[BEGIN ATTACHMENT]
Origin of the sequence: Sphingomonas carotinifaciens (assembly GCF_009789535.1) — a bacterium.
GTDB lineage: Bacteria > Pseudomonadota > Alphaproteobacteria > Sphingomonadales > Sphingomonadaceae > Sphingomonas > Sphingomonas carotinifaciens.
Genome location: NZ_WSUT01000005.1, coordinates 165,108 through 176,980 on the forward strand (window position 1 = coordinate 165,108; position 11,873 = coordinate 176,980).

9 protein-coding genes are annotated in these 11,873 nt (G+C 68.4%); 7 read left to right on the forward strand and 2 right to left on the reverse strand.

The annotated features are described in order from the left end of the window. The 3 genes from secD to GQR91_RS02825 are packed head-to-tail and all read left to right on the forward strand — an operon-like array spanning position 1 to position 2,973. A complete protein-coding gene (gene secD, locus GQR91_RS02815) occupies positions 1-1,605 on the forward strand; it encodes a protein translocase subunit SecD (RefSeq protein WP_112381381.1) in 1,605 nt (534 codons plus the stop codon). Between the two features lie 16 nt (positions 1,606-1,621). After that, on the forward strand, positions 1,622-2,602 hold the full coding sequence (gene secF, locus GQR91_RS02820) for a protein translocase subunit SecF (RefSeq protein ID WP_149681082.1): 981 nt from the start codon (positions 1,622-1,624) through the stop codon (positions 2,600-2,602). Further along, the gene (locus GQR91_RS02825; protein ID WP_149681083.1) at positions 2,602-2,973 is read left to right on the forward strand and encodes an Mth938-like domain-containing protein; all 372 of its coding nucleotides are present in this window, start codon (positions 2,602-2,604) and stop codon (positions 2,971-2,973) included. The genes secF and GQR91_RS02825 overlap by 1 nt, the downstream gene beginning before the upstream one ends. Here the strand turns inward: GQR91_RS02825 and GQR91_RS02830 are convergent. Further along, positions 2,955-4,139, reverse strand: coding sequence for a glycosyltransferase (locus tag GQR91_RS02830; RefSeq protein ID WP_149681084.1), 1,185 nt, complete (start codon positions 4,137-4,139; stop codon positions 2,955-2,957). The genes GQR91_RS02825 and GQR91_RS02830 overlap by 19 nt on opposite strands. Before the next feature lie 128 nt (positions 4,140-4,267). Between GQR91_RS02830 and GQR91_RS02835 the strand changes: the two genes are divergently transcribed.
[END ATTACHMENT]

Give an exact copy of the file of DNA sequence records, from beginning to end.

Origin of the sequence: Sphingomonas carotinifaciens (assembly GCF_009789535.1) — a bacterium.
GTDB lineage: Bacteria > Pseudomonadota > Alphaproteobacteria > Sphingomonadales > Sphingomonadaceae > Sphingomonas > Sphingomonas carotinifaciens.
Genome location: NZ_WSUT01000005.1, coordinates 165,108 through 176,980 on the forward strand (window position 1 = coordinate 165,108; position 11,873 = coordinate 176,980).

9 protein-coding genes are annotated in these 11,873 nt (G+C 68.4%); 7 read left to right on the forward strand and 2 right to left on the reverse strand.

The annotated features are described in order from the left end of the window. The 3 genes from secD to GQR91_RS02825 are packed head-to-tail and all read left to right on the forward strand — an operon-like array spanning position 1 to position 2,973. A complete protein-coding gene (gene secD, locus GQR91_RS02815) occupies positions 1-1,605 on the forward strand; it encodes a protein translocase subunit SecD (RefSeq protein WP_112381381.1) in 1,605 nt (534 codons plus the stop codon). Between the two features lie 16 nt (positions 1,606-1,621). After that, on the forward strand, positions 1,622-2,602 hold the full coding sequence (gene secF, locus GQR91_RS02820) for a protein translocase subunit SecF (RefSeq protein ID WP_149681082.1): 981 nt from the start codon (positions 1,622-1,624) through the stop codon (positions 2,600-2,602). Further along, the gene (locus GQR91_RS02825; protein ID WP_149681083.1) at positions 2,602-2,973 is read left to right on the forward strand and encodes an Mth938-like domain-containing protein; all 372 of its coding nucleotides are present in this window, start codon (positions 2,602-2,604) and stop codon (positions 2,971-2,973) included. The genes secF and GQR91_RS02825 overlap by 1 nt, the downstream gene beginning before the upstream one ends. Here the strand turns inward: GQR91_RS02825 and GQR91_RS02830 are convergent. Further along, positions 2,955-4,139, reverse strand: coding sequence for a glycosyltransferase (locus tag GQR91_RS02830; RefSeq protein ID WP_149681084.1), 1,185 nt, complete (start codon positions 4,137-4,139; stop codon positions 2,955-2,957). The genes GQR91_RS02825 and GQR91_RS02830 overlap by 19 nt on opposite strands. Before the next feature lie 128 nt (positions 4,140-4,267). Between GQR91_RS02830 and GQR91_RS02835 the strand changes: the two genes are divergently transcribed.